According to information compiled by the University of Cincinnati, police departments experienced drastic changes due to economic recession. To stabilize their budgets, 43 percent of police departments imposed hiring freezes for both sworn and civilian positions. 22 percent laid off employees, and 36 percent made reductions through attrition by not filling open positions. More than 28,000 police officers were furloughed for at least 40 hours in 2011, the equivalent of over 500 full-time positions.
For those who do remain in service, training is in jeopardy. The state of Michigan lost a primary source of funding for officer training when its budget dried up. The Michigan Commission on Law Enforcement Standards (MCOLES), which issues about $1.6 million in grants, attributed the financial decline to fewer officers in the state—needed to generate revenue through fines—and increasing overhead when managing the programs. Eighteen employees are responsible for 20 training academies and almost 600 police agencies.
Without enough personnel, it becomes difficult for police to enforce the law. According to Law Enforcement Today, for example, budget cutbacks limited the Portland Police Bureau Domestic Violence Reduction Unit to pursue just 500 of roughly 6,000 referred cases each year. Two thirds of law enforcement agencies surveyed by PERF made cuts to overtime spending, making it difficult to police neighborhoods in response to sudden spikes in criminal activity.
Grant agencies incentivize law enforcement innovation
As a means to offset budget cuts, grants serve an important role in the public safety ecosystem. Among the police agencies applying to the Community Oriented Policing Services (COPS) grant program in 2011, more than one-third experienced a budget drop exceeding 5 percent over the previous two years.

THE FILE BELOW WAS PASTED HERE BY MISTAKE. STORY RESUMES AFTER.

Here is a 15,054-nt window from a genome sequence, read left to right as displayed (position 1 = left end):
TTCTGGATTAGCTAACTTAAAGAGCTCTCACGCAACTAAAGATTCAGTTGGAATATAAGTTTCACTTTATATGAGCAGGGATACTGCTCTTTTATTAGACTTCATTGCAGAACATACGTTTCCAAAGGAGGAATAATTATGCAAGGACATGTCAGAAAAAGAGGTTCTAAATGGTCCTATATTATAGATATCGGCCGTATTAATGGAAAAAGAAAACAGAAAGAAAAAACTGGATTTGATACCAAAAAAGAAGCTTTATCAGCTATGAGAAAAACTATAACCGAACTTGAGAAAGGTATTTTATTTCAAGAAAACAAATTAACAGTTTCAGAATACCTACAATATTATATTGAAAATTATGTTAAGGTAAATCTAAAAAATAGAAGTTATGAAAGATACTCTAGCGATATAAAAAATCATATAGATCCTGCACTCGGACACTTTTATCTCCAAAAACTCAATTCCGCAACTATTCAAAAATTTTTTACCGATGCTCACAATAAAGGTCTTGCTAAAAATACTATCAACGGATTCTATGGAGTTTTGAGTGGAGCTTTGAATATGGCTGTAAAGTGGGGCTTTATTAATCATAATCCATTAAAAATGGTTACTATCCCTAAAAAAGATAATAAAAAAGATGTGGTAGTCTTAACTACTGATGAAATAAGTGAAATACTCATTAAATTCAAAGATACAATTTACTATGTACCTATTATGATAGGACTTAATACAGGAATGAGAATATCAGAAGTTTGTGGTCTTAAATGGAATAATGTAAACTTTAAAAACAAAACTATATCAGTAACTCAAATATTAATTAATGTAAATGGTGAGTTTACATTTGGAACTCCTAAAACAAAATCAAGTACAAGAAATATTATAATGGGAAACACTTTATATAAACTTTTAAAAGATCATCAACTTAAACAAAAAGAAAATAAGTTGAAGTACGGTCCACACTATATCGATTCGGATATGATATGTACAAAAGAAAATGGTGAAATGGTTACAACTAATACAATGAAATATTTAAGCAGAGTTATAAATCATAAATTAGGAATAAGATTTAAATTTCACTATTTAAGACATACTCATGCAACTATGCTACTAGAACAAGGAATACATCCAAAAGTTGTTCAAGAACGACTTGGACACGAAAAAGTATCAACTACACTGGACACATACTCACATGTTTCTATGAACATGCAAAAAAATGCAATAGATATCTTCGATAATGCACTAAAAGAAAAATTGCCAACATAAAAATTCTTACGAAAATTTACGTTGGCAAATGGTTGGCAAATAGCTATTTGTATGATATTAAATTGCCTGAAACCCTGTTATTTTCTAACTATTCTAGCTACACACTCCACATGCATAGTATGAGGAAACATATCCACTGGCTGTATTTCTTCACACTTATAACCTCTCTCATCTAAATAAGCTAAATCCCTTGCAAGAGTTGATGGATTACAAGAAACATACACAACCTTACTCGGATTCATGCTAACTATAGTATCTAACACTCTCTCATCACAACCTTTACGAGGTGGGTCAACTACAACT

Federal grants are significant sources of financial aid. The Department of Homeland Security invested $1.6 billion to support mission-critical work in nine separate areas of counterterrorism and emergency response through their 2015 preparedness grants:
- The State Homeland Security Program is a block-based system providing more than $402 million to states and territories.
- The Urban Area Security Initiative allocates $587 million to the top 28 urban areas in the country.
- Operation Stonegarden, a $55 million initiative, is designed to thwart terrorist activity by increasing cooperation and coordination between all agencies.
- The Tribal Homeland Security Grant Program gives $10 million to eligible tribal nations who will improve security preparedness both on and off reservations.
Often, the goal of such funding is to spread the adoption of innovative strategies, techniques and technology. To earn their financial support, applicants have to match department needs with the mission of the grant provider.
For example, the Bulletproof Vest Partnership Grant Program supports law enforcement agencies that cannot afford bulletproof armor. This gear is especially critical during raids and other high-risk activities, reducing the likelihood of death and disability for police officers called to duty. However, the Department of Justice demands that grant recipients first have a written policy dictating the situations for which sworn officers will always wear the vests. This stipulation helps to ensure utility of the equipment.
In June 2015, the Casper Police Department received a three-year, $300,000 grant to implement a victim response strategy developed by the International Association of Chiefs of Police (IACP). The funding allows the Wyoming agency to undergo extensive officer re-training and education—with a greater emphasis on working closely with the community to improve victims’ livelihoods in the aftermath of rape and domestic assault—to improve the sense of safety for victims. Two other departments, in Tennessee and Michigan, were also chosen to receive the DoJ grant.